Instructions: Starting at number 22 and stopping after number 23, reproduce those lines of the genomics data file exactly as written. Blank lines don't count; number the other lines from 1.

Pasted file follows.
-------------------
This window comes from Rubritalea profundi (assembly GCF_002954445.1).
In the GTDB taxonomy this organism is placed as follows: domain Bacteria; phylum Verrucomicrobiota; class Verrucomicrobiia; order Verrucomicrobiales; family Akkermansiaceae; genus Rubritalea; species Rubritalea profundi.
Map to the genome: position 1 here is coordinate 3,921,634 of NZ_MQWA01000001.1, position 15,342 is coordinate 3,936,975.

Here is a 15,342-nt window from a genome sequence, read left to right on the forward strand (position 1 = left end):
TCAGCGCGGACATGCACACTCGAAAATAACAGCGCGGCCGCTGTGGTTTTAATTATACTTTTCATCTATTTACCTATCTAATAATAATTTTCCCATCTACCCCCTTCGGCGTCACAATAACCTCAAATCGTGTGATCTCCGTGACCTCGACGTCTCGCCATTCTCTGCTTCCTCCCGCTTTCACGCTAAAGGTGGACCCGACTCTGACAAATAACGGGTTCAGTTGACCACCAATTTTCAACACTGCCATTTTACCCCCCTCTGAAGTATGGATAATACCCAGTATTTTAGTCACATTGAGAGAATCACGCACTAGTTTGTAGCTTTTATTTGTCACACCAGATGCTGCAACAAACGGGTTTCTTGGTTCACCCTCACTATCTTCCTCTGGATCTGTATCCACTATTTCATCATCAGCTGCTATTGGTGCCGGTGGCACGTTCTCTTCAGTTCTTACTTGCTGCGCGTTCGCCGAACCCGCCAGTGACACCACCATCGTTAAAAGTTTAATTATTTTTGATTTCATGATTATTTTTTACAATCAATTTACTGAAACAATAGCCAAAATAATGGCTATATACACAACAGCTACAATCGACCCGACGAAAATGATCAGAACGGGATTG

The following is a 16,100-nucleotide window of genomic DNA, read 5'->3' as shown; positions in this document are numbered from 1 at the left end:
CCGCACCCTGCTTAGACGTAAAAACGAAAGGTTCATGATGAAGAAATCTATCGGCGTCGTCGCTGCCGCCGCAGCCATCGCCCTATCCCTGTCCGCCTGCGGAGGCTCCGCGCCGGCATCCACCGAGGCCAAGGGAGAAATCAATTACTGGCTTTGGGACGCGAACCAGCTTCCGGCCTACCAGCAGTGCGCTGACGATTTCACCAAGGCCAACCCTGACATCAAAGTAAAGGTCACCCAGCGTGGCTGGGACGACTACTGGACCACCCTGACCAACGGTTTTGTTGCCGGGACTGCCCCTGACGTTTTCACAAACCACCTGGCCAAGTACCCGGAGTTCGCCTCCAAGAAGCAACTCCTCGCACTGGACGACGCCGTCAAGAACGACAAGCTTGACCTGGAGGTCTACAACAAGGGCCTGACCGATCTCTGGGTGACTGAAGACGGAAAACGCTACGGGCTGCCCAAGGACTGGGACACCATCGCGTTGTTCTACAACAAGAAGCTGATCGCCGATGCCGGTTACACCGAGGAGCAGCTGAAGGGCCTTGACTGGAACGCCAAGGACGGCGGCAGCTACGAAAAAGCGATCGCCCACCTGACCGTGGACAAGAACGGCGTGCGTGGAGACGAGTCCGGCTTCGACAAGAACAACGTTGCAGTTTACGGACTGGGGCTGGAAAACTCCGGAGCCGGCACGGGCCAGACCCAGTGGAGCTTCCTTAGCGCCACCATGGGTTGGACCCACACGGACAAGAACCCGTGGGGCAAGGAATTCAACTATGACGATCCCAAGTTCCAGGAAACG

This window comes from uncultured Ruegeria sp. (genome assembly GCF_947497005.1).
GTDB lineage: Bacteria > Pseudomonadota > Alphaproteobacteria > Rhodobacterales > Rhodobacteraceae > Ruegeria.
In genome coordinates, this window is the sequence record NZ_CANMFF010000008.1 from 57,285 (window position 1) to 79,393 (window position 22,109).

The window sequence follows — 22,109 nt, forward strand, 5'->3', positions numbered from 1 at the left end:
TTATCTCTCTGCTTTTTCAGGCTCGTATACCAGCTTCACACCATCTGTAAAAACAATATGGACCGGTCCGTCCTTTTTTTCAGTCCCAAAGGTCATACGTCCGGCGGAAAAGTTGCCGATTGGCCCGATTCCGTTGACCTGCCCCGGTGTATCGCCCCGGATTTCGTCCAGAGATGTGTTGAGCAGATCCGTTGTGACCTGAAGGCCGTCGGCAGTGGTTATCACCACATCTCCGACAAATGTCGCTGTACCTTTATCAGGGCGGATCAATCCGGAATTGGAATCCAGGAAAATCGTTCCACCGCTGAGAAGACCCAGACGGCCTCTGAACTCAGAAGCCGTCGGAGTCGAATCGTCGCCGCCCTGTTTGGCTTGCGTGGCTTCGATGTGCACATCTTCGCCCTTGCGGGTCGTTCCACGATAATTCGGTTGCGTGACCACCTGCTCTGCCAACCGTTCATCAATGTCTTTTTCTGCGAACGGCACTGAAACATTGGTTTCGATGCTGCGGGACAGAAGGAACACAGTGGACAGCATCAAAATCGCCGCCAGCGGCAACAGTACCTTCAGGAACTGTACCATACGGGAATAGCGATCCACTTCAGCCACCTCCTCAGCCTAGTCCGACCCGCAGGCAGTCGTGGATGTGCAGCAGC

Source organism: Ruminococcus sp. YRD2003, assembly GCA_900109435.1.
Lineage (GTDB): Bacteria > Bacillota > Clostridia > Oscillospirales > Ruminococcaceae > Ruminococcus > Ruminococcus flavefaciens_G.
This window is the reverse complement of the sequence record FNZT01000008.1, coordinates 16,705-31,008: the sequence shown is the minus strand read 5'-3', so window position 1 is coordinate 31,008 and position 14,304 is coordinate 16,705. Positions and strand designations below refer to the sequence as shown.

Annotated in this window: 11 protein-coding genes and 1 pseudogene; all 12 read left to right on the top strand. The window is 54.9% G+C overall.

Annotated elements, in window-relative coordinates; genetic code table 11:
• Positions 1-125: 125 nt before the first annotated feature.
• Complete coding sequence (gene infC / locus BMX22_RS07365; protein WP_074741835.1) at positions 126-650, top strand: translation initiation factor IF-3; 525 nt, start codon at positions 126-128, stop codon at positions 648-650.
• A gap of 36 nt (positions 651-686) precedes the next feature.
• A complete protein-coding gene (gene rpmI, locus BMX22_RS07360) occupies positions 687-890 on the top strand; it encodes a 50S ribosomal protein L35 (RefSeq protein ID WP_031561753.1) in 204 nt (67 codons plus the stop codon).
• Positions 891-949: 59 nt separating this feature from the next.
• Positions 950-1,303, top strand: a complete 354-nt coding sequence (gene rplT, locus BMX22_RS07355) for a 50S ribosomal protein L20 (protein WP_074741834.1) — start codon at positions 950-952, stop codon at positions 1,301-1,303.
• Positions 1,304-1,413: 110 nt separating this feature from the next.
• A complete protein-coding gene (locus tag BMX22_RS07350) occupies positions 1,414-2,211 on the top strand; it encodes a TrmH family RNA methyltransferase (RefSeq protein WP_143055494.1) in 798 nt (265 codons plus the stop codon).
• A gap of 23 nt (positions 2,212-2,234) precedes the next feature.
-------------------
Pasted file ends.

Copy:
• Positions 891-949: 59 nt separating this feature from the next.
• Positions 950-1,303, top strand: a complete 354-nt coding sequence (gene rplT, locus BMX22_RS07355) for a 50S ribosomal protein L20 (protein WP_074741834.1) — start codon at positions 950-952, stop codon at positions 1,301-1,303.